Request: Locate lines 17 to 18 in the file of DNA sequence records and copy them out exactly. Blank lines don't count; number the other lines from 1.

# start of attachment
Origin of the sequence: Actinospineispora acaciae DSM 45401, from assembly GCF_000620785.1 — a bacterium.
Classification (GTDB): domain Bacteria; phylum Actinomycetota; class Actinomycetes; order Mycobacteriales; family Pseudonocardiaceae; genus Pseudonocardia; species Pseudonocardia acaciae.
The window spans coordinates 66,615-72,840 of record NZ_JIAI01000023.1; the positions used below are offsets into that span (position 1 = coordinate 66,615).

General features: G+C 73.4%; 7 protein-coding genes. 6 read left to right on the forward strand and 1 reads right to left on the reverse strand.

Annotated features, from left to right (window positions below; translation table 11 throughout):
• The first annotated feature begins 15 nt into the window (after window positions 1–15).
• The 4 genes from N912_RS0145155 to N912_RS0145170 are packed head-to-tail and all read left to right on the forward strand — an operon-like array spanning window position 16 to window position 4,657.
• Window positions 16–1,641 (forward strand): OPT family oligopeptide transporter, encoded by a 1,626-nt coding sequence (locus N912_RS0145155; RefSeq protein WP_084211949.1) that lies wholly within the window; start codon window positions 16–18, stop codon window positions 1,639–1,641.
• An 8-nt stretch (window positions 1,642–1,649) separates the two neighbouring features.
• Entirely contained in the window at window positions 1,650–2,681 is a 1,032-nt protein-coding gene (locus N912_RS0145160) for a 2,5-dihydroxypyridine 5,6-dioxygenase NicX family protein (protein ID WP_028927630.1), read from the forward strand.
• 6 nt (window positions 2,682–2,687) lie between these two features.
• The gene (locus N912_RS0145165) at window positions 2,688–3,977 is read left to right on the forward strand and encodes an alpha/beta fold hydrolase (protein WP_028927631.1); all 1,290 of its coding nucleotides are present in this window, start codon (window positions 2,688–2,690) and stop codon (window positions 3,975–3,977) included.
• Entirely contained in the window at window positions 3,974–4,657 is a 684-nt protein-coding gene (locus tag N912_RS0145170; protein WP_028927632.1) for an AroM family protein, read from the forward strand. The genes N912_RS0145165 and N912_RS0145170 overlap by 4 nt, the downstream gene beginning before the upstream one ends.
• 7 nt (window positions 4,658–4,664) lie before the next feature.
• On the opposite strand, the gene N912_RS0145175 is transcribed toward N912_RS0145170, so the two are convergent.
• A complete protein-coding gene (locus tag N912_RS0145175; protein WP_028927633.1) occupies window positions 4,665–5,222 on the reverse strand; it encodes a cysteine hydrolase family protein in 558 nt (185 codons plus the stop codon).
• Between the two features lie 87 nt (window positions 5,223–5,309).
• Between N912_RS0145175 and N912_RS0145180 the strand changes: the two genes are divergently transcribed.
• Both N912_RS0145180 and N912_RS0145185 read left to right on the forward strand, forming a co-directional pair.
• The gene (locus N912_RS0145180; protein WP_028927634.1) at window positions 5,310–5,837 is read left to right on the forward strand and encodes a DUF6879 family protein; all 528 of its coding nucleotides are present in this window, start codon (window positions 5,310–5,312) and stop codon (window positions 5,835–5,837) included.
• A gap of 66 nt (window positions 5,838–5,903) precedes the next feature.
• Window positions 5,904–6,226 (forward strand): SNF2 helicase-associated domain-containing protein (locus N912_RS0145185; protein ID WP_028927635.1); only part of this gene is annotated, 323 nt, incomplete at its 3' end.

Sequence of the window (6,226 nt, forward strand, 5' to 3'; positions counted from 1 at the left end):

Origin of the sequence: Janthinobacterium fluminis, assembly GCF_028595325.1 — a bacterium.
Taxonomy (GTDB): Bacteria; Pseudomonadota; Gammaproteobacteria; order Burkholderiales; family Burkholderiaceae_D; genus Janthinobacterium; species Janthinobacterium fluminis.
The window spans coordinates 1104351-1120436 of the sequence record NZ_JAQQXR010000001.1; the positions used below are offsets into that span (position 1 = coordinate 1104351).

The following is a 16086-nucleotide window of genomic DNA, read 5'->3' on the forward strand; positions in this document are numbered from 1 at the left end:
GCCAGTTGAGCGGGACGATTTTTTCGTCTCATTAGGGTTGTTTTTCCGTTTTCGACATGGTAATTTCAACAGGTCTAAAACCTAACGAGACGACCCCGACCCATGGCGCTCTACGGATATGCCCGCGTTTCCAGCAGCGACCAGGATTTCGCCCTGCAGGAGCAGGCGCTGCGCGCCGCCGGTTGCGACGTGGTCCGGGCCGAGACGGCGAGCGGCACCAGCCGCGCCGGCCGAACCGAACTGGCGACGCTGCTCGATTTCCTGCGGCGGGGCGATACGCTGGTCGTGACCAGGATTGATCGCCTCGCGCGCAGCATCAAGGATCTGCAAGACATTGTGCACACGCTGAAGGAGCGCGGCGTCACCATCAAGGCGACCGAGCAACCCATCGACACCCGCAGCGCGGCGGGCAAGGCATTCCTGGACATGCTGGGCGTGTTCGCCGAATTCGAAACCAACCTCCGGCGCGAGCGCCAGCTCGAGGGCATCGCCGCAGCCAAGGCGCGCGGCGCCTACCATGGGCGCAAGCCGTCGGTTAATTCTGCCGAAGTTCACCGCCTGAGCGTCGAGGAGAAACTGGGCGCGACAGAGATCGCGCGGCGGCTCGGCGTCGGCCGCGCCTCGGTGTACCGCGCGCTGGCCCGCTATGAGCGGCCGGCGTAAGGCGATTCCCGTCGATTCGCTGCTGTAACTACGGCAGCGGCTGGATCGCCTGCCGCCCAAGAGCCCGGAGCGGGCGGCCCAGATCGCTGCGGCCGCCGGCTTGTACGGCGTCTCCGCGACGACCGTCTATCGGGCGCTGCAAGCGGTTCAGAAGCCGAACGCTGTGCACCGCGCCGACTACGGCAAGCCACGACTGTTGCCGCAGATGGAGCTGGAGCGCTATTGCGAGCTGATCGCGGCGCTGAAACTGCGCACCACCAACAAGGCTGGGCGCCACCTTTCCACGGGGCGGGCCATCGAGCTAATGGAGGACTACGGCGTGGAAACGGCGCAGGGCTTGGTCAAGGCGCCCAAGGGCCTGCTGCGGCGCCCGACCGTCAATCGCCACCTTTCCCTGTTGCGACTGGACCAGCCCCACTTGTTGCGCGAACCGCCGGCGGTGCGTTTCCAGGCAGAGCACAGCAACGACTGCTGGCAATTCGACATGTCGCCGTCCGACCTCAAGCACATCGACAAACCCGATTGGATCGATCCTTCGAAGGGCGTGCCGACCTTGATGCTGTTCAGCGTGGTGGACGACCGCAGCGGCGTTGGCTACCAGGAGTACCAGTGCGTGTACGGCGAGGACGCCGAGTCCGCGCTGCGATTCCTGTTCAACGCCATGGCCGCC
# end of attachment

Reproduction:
• Between the two features lie 87 nt (window positions 5,223–5,309).
• Between N912_RS0145175 and N912_RS0145180 the strand changes: the two genes are divergently transcribed.